Our Brighton Centre of Wellbeing: 85 years of history
On 3 August 2023, our iconic Brighton Centre of Wellbeing closed its doors for the last time after 85 years and we prepared for our move along the coast to Rustington.
When it was constructed in 1938, it was the country's first purpose-built rehabilitation Centre for the blind. Over the years, thousands of blind veterans and their families used the Centre for training, rehabilitation and holidays.
The building's design was the work of innovative London architect, Frances Lorne, with input from blind veterans. It was so striking at the time that it even received a mention in novelist Graham Greene's bestseller, Brighton Rock.
We look back on how the Centre came to be and remember 85 years of glorious history in Brighton...
Soon after the charity is founded, the decision is made that, along with our headquarters in Regent’s Park, London, we need somewhere on the coast for Members to rest and convalesce. We open a small Centre near Brighton Railway Station, then move again less than two years later into a far bigger building nearby, West House. This becomes our base for training and rehabilitation.
By the mid-30s, West House is full to capacity and the site at Ovingdean is found. The charity commissions flamboyant architect, Francis Lorne, to design the new Centre and, for the first time, Members are asked for their ideas and input into the design. What Lorne produces is quite remarkable - a striking six-storey art deco building of fireproof steel and brick, which from a distance looks like an aeroplane.
The new Centre opens to great fanfare on 10 October 1938. Members are particularly enthused about its modern and fancy features such as a gramophone, a grand piano, safety ash trays and whole rooms dedicated to braille and dominoes. Our Chairman, Lord Fraser, later writes in his book that it was "designed to meet the specific needs of the blind more completely than had been done anywhere in the world. Architecturally it was far in advance of its time.”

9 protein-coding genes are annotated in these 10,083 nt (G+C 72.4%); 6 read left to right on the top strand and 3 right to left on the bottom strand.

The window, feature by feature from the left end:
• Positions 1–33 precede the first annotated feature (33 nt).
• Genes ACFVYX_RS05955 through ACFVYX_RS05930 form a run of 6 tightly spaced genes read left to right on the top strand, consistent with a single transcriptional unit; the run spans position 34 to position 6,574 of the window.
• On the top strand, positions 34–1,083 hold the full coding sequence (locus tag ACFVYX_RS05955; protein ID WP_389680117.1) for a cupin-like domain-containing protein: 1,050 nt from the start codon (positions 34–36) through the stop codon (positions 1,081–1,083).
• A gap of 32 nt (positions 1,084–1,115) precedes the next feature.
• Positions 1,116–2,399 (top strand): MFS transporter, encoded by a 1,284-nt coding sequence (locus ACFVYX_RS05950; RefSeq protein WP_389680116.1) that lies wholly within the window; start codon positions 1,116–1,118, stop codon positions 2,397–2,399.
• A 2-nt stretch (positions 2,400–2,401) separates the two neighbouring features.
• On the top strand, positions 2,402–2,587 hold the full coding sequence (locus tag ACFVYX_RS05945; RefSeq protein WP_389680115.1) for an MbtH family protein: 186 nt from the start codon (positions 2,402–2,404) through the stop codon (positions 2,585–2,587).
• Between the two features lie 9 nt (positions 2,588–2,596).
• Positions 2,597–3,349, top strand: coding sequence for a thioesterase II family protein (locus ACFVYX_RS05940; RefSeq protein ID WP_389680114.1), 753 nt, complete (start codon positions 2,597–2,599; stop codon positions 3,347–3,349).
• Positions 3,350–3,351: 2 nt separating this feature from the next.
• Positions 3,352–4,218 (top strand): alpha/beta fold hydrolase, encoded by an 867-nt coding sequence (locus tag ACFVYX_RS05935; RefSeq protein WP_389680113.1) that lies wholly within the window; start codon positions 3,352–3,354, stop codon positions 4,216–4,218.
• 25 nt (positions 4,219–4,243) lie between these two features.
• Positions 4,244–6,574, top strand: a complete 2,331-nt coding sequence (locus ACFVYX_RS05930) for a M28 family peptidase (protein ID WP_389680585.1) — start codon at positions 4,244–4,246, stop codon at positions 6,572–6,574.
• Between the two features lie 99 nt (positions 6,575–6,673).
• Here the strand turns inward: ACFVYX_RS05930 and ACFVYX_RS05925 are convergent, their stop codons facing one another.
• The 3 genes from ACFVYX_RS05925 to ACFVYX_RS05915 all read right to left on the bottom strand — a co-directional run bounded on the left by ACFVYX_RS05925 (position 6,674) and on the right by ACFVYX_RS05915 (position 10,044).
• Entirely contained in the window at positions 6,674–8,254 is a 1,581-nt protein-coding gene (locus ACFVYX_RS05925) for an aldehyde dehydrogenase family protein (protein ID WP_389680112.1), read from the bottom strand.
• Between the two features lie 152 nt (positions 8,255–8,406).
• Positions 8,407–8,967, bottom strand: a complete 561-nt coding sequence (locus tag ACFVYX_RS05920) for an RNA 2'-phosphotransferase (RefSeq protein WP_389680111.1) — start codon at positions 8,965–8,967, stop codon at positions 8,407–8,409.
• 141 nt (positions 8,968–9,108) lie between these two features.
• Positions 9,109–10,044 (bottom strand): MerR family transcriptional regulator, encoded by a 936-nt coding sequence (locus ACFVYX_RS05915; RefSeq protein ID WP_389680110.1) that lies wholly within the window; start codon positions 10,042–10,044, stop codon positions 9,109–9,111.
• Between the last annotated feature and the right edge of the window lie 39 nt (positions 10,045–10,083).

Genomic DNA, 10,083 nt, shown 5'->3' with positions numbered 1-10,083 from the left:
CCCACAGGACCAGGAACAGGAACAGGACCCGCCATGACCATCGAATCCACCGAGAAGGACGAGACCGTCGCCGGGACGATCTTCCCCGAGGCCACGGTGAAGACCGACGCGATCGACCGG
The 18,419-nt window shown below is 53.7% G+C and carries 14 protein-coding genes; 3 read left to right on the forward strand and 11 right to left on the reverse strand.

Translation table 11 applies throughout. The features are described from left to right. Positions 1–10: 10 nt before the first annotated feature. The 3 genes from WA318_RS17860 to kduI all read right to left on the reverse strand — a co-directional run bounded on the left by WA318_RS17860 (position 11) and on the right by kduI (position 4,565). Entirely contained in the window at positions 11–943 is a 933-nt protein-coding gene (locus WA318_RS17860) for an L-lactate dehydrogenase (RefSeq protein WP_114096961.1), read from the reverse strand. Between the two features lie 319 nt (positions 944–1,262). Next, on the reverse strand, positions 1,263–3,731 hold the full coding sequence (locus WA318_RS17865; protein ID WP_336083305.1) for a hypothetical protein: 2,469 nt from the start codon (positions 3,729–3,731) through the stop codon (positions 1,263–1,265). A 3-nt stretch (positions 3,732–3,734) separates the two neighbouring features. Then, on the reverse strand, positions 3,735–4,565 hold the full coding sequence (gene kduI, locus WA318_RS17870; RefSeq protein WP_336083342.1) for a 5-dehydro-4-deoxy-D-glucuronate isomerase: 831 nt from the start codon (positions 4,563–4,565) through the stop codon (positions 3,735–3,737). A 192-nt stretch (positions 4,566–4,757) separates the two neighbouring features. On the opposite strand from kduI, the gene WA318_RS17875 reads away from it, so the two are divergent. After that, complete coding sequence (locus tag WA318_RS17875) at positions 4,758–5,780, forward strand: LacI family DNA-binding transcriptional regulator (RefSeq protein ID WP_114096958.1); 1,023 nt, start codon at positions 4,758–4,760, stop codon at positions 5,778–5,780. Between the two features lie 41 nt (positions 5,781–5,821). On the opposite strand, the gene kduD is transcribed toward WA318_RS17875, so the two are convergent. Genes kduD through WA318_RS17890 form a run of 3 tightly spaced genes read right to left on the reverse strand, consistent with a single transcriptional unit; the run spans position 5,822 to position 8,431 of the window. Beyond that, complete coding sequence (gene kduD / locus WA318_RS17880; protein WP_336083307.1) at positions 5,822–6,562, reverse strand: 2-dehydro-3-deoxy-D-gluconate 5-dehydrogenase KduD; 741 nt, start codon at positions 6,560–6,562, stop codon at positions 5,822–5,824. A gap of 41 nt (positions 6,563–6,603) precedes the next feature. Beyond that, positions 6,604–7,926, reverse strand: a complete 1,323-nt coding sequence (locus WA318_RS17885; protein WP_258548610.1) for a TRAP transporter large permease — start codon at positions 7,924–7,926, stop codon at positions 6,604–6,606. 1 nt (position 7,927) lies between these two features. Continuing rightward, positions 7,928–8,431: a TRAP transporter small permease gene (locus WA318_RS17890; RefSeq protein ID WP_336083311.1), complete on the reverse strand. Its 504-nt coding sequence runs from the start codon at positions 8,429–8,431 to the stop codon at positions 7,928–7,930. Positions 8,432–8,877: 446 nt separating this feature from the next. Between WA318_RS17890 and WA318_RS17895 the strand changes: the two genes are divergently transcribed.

Following the outbreak of war and subsequent concerns about the safety and suitability of the area for our veterans, we take the decision to relocate temporarily to the countryside. We move to Church Stretton in Shropshire and our Brighton Centre is taken over by the Royal Navy and used as a shore-based training establishment.
At the end of the war, we return from Church Stretton and activities at Brighton soon return to normal. Over the years, numerous celebrities visit to lend their support including Max Miller, Helen Keller, Tessie O’Shea, Bernard Cribbins and Dame Vera Lynn. Meanwhile, in 1957, the eminent film directory Anthony Asquith makes a short film about us at the Centre.
Ten years after becoming our Patron, Her Majesty Queen Elizabeth visits our Centre in Brighton, accompanied by the Duke of Edinburgh. She makes a speech wishing Members and their families “the best of good luck”, which is met by thunderous applause.
A new South Wing is added on to the building which houses workshops, bowling and – at the blind veterans' request – a swimming pool.
The Queen and Prince Philip visit for a second time to officially open the new wing. A plaque is placed outside the escort office to mark this special day, alongside a braille version.
The charity makes the decision to widen the membership from war-blinded veterans only to all vision-impaired ex-Servicemen and women, regardless of how or when they lost their sight. As a result of this, most new Members come to us with age-related conditions such as macular degeneration.
This shift in our demographic inevitably changes the needs of the charity and our Centre at Brighton is sadly deemed no longer fit for purpose. Our then Chief Executive, Nick Caplin CB CBE, says, “The blind veteran population we support today is very different to that of the 1930s. The average age is now 87. Moving to a new building will mean we can offer different services that far better suit their needs and the needs of future blind veterans.”
A new site is found along the coast at Rustington and construction work begins in order to create a modern, purpose-built Centre to replace our home at Brighton.
On 3 August, we hold a poignant ‘standing down’ ceremony at Brighton to mark the closure of the Centre after 85 years. During the event, a group of blind veterans march the 22 miles from Brighton to Rustington transporting a time capsule buried in 2015 mark our 100th anniversary. As the group arrive at the site in Rustington, the construction workers line up in a guard of honour and applaud.